In January 2011 NRO offered NASA two space optical systems with 2.4 m diameter primary mirrors, similar to the Hubble Space Telescope, yet with steerable secondary mirrors and shorter focal length resulting a wider field of view. These could either be spare hardware from the KH-11 program, or optics from the cancelled FIA program. The satellites were reportedly stored in a clean room facility at ITT Exelis in Rochester, NY.
It is believed to resemble the Hubble Space Telescope in size and shape, as the satellites were shipped in similar containers. Furthermore, a NASA history of the Hubble, in discussing the reasons for switching from a 3-meter main mirror to a 2.4-meter design, states: "In addition, changing to a 2.4-meter mirror would lessen fabrication costs by using manufacturing technologies developed for military spy satellites." A CIA history states that the primary mirror on the first KH-11s measured 2.34 meters, but sizes increased in later versions. NRO led the development of a computer controlled mirror polishing technique, which was subsequently also used for the polishing of the primary mirror of the Hubble Space Telescope.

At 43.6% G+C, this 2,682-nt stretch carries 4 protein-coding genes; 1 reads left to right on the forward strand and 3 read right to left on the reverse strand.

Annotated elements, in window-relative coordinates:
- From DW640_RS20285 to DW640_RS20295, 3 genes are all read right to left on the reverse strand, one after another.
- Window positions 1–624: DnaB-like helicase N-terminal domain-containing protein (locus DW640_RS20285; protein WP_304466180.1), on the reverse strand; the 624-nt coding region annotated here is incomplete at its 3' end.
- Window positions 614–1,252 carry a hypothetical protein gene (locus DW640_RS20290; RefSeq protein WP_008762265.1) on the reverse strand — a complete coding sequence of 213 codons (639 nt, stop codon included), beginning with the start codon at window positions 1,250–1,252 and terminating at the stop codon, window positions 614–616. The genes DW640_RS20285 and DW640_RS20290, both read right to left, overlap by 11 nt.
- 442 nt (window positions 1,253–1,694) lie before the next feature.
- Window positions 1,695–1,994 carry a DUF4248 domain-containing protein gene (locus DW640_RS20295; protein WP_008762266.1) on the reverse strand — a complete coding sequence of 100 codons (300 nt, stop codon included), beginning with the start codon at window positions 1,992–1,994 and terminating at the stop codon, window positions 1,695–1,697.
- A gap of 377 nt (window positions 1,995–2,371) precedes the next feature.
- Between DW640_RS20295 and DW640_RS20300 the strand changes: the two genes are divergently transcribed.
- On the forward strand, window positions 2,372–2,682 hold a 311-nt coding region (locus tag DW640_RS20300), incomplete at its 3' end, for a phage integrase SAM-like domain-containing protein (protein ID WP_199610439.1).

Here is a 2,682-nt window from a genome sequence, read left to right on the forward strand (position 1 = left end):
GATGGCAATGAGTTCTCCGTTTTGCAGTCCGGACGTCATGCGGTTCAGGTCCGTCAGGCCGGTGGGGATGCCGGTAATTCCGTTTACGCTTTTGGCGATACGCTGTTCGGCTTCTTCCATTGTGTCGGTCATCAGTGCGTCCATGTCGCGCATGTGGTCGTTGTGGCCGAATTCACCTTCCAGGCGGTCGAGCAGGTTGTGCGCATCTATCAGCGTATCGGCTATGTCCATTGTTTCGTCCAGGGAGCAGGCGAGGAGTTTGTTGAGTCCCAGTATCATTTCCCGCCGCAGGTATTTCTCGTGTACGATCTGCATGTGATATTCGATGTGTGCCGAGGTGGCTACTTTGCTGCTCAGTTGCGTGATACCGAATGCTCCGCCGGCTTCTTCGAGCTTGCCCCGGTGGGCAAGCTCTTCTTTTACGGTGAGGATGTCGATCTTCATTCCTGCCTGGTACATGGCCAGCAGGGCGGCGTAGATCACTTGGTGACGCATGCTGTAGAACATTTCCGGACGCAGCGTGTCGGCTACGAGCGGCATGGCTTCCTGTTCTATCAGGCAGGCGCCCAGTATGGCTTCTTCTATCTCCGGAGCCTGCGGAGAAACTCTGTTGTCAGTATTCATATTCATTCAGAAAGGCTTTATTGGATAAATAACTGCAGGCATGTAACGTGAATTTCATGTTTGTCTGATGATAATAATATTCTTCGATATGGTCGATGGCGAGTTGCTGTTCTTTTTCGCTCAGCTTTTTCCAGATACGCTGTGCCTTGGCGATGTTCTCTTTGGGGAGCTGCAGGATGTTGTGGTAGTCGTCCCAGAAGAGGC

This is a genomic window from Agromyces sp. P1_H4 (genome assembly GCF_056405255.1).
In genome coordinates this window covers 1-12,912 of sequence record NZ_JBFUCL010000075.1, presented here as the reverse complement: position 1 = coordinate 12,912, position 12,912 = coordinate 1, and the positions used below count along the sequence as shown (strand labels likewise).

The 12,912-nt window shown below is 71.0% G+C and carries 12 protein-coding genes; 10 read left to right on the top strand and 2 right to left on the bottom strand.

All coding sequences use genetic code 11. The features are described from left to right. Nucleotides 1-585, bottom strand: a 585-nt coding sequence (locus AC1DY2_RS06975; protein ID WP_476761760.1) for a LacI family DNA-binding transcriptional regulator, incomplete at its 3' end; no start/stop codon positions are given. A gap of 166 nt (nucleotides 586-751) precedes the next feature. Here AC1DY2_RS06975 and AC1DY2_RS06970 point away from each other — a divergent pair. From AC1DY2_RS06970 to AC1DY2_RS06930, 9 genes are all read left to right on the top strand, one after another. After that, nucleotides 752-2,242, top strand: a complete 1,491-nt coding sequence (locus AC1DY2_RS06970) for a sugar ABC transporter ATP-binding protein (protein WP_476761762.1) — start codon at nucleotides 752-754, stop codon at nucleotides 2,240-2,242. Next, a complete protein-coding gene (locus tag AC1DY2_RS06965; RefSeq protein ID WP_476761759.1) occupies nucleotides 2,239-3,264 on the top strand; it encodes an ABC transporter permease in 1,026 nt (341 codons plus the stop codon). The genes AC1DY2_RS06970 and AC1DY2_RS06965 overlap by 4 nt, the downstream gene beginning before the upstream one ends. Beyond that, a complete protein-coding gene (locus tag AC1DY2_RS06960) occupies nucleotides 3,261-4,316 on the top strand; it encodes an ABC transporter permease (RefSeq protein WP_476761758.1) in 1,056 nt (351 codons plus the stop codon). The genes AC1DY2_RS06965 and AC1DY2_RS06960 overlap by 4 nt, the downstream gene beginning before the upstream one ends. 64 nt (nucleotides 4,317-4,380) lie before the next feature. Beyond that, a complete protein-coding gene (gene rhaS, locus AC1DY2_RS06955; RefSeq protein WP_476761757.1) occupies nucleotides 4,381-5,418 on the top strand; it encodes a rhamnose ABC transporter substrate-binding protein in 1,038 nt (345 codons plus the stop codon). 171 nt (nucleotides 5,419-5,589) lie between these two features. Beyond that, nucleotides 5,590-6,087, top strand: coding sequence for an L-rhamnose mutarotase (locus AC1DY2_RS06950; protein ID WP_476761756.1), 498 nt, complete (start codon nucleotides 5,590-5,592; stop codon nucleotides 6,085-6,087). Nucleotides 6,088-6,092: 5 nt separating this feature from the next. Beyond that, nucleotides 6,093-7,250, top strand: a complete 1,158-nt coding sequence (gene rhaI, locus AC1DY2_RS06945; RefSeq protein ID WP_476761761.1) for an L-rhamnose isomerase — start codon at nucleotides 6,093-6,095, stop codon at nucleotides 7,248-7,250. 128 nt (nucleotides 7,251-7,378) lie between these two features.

Assuming a 2.4-meter mirror, the theoretical ground resolution with no atmospheric degradation and 50% MTF would be roughly 15 cm (6 inches). Operational resolution would be worse due to effects of the atmosphere. Different versions of the KH-11 vary in mass, with earlier blocks ranging from 13,000 to 13,500 kilograms, whilst later blocks have a mass of around 19,600 kg. Its length is believed to be 19.5 meters, and diameter is 3 meters or less.
The two optical telescope assemblies (OTAs only, not full satellites) offered to NASA from the NRO in January 2011 are suspected, but not confirmed, to be KH-11 series "extra hardware." The OTA's are of a three-mirror anastigmat (TMA) optical design (sans the 3rd "tertiary" mirror). The f/1.2 primary has a diameter of 2.4 m, and is refocused by the secondary to give an overall f/8 focal ratio, making the optical telescope assembly shorter than that of HST. With the addition of the tertiary mirror, this will produce a much wider field than Hubble's 2-mirror f/24 Ritchey–Chrétien optical design, making it a potentially ideal observatory for Dark Energy or other astrophysics surveys. The secondary mirror is mounted on a hexapod to increase the side-viewing and ground scanning ability for the originally intended reconnaissance mission.